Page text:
767 results in English
The First Russian Book Printer, 1583
This book, published in Kiev in 1895, is a short biography of Ivan Fyodorov (circa 1510–83), intended for the general reader. Along with Schweipolt Fiol and Francysk Skaryna, Fyodorov was one of the fathers of printing in the East Slavic region. He graduated from Jagiellonian University in Kraków, Poland, and later worked in Moscow, where he published liturgical works using movable type, the first books printed in Russia. He was driven from Moscow by scribes who feared competition from his innovation and fled to the Grand Duchy of Lithuania ...
The Baptistery of Saint Sophia Cathedral in Kiev
This book is about the baptistery of Saint Sophia Cathedral in Kiev. The name of the cathedral comes from the sixth-century Hagia Sophia in Constantinople (present-day Istanbul) and means “Holy Wisdom,” rather than dedication to a particular saint. Designed as “the new Constantinople” to represent Eastern Christianity, Saint Sophia in Kiev was first constructed in the 11th century. The baptistery was built into the cloister a few years later and its walls still bear frescoes from the 11th–12th centuries. By the early 20th century, the baptistery was in a ...
A Collection from the Archaeological Museum, Used for Teaching in the Women's Advanced Courses in Kiev
This book contains an extended essay about and eight illustrations of the clothes and decorations worn by women in ancient Russia. The information is based on archeological excavations of kurgans, or burial mounds, containing domestic objects from the ancient Slavs. The objects depicted are from the Archaeological Museum in Kiev. As indicated in the title, the book was used for teaching courses for women in Kiev. Advanced courses for women opened in Kiev and several other Ukrainian cities in 1878, and were part of a broader movement in the country ...
Fortress of Brum in Pernambuco
This 19th-century plan, made by a captain in the Brazilian Army’s inspectorate of fortresses, shows the fortress at Brum, which was constructed by the Dutch and the Portuguese in the 17th century.
Fortress of Dio: Plans of Plazas and Forts of Portuguese Possessions in Asia and Africa
This drawing shows the fortress of Diu, located on an island off the northwest coast of India. In 1509, the Portuguese defeated the forces of the Sultan of Gujarat in the Battle of Diu, thereby securing dominance over trade routes in the Indian Ocean. Construction of this fortress-garrison complex began in 1535, under an agreement with the sultan, but the agreement fell apart and the sultan’s troops attacked the fort in 1537. The fortress was reconstructed in 1545 by João de Castro (1500-48), a Portuguese naval commander and the ...
Fortress of Chaul: Plans of Plazas and Forts of Portuguese Possessions in Asia and Africa
This drawing shows the fortress of Chaul, one of Portugal’s defense complexes along the western coast of India. The Portuguese first settled at Chaul in 1521 and constructed a fort, which was rebuilt several times. The structure shown in this drawing most likely is the one built in 1613, which featured expanded defense works.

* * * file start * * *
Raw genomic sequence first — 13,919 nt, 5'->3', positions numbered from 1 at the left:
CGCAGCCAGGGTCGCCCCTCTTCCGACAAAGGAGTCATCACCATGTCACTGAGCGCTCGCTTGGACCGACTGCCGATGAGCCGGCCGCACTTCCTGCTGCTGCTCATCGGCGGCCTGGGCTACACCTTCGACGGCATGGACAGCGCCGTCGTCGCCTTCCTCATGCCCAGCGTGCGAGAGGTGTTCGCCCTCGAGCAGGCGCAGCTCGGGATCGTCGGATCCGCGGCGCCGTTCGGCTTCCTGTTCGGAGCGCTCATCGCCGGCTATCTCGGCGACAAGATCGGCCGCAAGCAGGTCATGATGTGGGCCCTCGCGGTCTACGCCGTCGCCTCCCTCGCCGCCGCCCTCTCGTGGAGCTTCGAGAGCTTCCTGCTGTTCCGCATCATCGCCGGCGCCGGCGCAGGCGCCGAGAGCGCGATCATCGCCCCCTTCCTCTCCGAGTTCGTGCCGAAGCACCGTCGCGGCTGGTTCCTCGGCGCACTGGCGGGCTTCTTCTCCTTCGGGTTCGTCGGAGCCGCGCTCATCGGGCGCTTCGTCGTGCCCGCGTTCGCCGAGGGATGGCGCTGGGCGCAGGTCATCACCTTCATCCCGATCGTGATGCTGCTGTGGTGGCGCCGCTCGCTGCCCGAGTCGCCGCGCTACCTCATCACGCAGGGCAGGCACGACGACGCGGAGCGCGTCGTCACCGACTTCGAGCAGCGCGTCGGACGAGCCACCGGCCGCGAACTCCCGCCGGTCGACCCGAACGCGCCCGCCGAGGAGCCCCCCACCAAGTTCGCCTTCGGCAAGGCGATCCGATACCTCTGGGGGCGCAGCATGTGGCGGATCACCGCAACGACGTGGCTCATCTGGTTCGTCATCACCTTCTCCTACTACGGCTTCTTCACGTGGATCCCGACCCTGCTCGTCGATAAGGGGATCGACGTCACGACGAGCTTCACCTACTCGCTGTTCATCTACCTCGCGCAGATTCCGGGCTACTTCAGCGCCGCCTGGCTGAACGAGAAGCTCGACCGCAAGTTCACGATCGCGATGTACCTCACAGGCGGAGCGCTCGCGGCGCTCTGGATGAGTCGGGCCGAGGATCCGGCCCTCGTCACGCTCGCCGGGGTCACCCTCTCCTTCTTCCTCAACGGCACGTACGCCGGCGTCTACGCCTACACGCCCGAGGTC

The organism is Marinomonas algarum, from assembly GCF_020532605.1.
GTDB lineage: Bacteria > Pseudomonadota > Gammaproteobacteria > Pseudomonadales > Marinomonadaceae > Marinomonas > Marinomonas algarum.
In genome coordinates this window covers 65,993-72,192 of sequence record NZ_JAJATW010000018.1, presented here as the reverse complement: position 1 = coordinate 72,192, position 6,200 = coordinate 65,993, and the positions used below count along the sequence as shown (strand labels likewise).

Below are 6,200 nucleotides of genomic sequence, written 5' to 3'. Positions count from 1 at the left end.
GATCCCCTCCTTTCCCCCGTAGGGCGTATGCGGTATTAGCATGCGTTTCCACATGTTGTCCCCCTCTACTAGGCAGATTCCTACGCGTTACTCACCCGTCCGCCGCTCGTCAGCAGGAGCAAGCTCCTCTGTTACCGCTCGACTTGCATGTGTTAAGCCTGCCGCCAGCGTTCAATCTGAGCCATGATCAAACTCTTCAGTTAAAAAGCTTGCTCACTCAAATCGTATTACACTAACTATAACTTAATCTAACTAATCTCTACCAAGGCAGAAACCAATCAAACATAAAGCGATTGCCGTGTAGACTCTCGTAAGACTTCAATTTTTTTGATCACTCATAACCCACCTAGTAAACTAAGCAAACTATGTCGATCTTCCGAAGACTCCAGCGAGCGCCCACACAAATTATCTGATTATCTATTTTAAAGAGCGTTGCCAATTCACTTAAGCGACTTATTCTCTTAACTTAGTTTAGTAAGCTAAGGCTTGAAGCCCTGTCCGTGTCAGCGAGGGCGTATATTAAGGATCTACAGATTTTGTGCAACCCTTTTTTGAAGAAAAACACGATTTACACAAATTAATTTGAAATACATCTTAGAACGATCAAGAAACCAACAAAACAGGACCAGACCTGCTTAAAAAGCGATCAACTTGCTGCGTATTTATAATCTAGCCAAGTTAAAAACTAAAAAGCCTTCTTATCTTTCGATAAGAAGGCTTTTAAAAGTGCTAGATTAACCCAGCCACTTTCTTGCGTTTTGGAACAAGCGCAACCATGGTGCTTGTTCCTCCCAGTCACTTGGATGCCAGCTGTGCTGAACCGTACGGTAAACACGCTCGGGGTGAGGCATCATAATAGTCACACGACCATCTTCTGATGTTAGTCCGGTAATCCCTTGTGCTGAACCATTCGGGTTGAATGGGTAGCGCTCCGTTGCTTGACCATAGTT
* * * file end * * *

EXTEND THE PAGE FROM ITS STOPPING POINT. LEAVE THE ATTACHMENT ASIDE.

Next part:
The Treasure of Khvarazm’Shah
Ismā‘īl ibn Ḥasan Jurjānī (circa 1042–circa 1136, also seen as Jorjānī and Gurjānī), known popularly as Hakim Jurjānī, was among the most famous physicians of 12th-century Iran. In the period between the Islamic conquest and the time of Jurjānī, almost all scientific books by Iranians were written in Arabic, including such famous works as al-Qānūn fī al-tibb (The canon of medicine) by Ibn Sina (Avicenna). Jurjānī's medical encyclopedia, Zakhīrah-i Khvārazm’Shāhī (The treasure of Khvarazm’Shah) was the first major medical book in post-Islamic Iran written in ...
The Art of Making Mechanical Timepieces for Church Towers, Rooms, and Pockets
Manuel del Río was a Spanish Franciscan, said to have been a skilled watchmaker, who probably learned the trade in Oporto, Portugal, with Tomás Luis de Sáa. Del Río belonged to the Franciscan community in Santiago, where in 1759 he published Arte de los reloxes de ruedas (The art of making mechanical timepieces). The work was reissued in 1789 in Madrid by del Río’s disciple Ramón Durán. That edition is presented here. The prologue states that one of the reasons for writing the book was the lack of manuals ...
Contributed by National Library of Spain
Account of the Composition of the Human Body
Juan Valverde was a Spanish medical anatomist who was born in Amusco, in the present-day province of Palencia, around 1525. He left for Italy around 1542, and later practiced medicine and taught in Rome. He was the great Spanish follower of the new anatomy established by Andreas Vesalius in 1543 with his work De humani corporis fabrica (On the fabric of the human body). Vesalius was responsible for a new vision of the human body in the modern world. Valverde helped to spread this vision through the 16 editions in ...
Contributed by National Library of Spain
Treatise on Field Fortifications
Giovan Battista Belluzzi (1506–54) was a San Marino native who served as chief military engineer to Cosimo I de' Medici (1519–74), duke of Florence. This manuscript, believed to be in Belluzzi’s own hand, was written for Stefano IV Colonna, a Florentine general also in the employment of the Medici family. The manuscript contains instructions for building military fortifications in remote areas, using only local resources such as earth and wood as structural elements. The text includes a discourse on how to evaluate the condition of the soil ...